We all know the church in America is in trouble…
- More than 50% of Americans, if given a box to check, would label themselves as Christian while less than 10% affiliate with an actual church.
- While the dominant suburban white church ignores this reality, we are becoming a multi-ethnic nation. (again)
- While the church is typically racially/ethnically homogenous, our society has embraced multi-culturalism.
- While church leaders have lacked a thoughtful, tactical response our society has rapidly embraced the philosophical framework of pluralism.
In other words– society is doing things that the church has no clue how to respond to. In any given community in our country on any given Sunday less than 10% of the community is actively involved with a church. (Any church)
The only place the church is seeing growth? Circling the wagons. Big churches are getting bigger, little churches are getting littler, and medium-sized churches are squeezed.
In the last decade we’ve seen three general concepts rise and ultimately fail to reach more people:
- Political involvement. The early part of the 2000s was marked by the rise of power of the Evangelical politically. This completely backfired. Society was repulsed by our Scarlet Letter-like tactics to try to change society.
- Church planting movement. The last 10 years has seen a massive mobilization of younger leaders to plant churches. Unfortunately, these church plants are ineffective because they are just re-dressing the same pig. While it’s true that lots and lots of churches have closed in the last 20 years and church plants are supposedly out to replace them, the people aren’t fooled. Putting a nice marketing edge on the same old tactics won’t ever work.
- Christian hipsters. Also popular in the 2000s was a desire for Christians to quietly embed themselves in pop culture industries like movies, television, and music. The idea seemed to be that if Christians could embed themselves in things seen to create culture we could reach people by interweaving redemptive analogies into our culture. That backfired because it just became a marketing ploy by those industries. (A very successful one at that.)
What does this have to do with the book of Acts? EVERYTHING. The parallels between the first Century synagogue and the 21st century church are shockingly similar. The Jewish people, many of whom had dispersed to other parts of the modern world, struggled to maintain their numbers. Many congregations had shrunk to the point where they couldn’t even hold services because they couldn’t get 10 men there. (Which Jewish law requires for worship.) While they were strictly monotheistic and moralistically concrete, scattered in the Greco-Roman world they struggled to survive.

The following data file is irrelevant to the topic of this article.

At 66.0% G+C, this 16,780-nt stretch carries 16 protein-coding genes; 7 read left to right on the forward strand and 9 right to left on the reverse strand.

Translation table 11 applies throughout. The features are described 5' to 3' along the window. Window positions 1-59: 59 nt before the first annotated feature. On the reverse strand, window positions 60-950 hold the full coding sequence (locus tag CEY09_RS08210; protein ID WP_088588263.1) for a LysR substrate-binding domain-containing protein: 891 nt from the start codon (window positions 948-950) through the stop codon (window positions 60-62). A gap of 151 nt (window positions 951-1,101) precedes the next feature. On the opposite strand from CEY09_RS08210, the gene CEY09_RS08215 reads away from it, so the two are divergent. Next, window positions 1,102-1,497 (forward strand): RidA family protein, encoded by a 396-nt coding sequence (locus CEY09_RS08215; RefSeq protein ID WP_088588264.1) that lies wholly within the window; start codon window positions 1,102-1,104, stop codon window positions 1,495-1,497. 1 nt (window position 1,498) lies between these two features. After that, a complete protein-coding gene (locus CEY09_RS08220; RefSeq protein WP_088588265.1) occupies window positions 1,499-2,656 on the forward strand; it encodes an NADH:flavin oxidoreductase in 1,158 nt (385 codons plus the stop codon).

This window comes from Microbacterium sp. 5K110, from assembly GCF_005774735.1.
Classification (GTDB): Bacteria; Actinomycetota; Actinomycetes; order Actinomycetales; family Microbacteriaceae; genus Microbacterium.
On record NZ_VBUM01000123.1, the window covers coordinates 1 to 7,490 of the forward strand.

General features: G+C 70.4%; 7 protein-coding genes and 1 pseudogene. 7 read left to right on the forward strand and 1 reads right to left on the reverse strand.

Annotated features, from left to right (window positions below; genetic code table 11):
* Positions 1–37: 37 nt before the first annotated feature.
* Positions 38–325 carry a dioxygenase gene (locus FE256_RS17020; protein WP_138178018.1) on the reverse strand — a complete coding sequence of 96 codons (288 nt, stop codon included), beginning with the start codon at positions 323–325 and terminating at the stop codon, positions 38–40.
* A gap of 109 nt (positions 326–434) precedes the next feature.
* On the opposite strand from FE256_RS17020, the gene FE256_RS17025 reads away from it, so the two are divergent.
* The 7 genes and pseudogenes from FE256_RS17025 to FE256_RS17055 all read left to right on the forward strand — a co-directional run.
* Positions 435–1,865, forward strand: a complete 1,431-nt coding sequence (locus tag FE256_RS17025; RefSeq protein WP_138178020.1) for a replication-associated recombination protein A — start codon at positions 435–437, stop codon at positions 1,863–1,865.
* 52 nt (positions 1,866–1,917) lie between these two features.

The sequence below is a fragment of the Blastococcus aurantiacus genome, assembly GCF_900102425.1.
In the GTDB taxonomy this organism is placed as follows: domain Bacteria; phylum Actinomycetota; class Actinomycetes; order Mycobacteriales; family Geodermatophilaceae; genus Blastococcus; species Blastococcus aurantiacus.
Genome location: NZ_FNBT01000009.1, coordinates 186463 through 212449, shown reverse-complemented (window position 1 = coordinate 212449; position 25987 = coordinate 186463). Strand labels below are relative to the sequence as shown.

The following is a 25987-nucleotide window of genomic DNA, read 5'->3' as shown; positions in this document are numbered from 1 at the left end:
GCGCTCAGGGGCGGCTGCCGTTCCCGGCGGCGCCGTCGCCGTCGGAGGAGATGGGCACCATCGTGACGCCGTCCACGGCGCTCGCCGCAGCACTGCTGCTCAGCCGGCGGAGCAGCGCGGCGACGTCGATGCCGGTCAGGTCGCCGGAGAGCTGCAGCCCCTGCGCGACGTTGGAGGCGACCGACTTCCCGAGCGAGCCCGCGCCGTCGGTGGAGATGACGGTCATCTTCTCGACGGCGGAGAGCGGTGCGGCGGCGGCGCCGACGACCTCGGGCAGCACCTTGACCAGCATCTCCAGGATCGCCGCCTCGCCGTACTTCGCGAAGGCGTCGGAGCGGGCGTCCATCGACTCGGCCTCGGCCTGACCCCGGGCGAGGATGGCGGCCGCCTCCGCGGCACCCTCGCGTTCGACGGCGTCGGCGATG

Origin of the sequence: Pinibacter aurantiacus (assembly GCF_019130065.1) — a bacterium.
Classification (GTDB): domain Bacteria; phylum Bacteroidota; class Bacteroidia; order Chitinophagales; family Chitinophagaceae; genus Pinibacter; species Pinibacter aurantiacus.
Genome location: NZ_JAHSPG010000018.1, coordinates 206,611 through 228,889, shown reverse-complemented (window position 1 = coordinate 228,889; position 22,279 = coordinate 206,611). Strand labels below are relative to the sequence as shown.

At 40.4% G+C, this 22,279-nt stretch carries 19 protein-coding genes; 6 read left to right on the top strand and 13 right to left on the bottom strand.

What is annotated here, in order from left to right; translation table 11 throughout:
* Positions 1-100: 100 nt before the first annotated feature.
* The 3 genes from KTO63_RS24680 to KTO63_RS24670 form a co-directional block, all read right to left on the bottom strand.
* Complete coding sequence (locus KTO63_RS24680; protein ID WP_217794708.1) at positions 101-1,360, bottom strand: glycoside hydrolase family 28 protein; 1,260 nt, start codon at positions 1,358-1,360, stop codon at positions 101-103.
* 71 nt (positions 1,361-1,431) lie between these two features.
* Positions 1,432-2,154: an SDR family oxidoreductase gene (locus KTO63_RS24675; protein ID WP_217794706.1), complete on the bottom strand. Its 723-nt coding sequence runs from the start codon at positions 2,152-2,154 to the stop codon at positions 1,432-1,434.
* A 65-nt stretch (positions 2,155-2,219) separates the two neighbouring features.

Several times in the book of Acts you see Luke mention a group of people called, the god-fearers. (Greek derivatives of the word, “theophobes”) These were people who hung out around the synagogue, worshipped with Jews, identified and sympathized with the Jews… but weren’t actually pursuing conversion. This wasn’t a rare thing. This was actually a subculture of people who hung out around the synagogue and in some contexts likely out-numbered the Jews in a community.
They were fans of God, worshippers of God, but they didn’t know God and certainly weren’t on His team.
They just kind of hung around. And the rabbi’s probably seemingly had no idea what to do with them. Maybe they even had conferences to talk about what to do with them? I’m just saying….
Does this sound familiar?
The American church is full of these people. And I think the second half of Acts gives us a few ways to minister to them. Let’s look at a few.
- Present the facts and call them to repent, invite them to join God’s team. (Acts 13:38-43)
- Raise the bar and demand painful obedience. Look at how Paul dealt with Timothy. (Acts 16:1-4)
- Call them to not only hear from God, but respond to him. (Acts 10)
- Ask them to examine the Scriptures for themselves and then ASK them to believe. (Acts 17:10-15)
- Stop wasting your time and move on. There’s no time for people who are merely looking for intellectual debate. Move on. (Acts 18:4-7)
Call me crazy on this but it’s all over Acts. Stop calling them Christians. Luke was careful to label them what they were and there was likely a community of god-fearers in every synagogue. They knew who they were and they knew what they needed to do to identify with God.
If we keep telling them they are a duck. And they keep acting like a duck. They are going to think that they are ducks.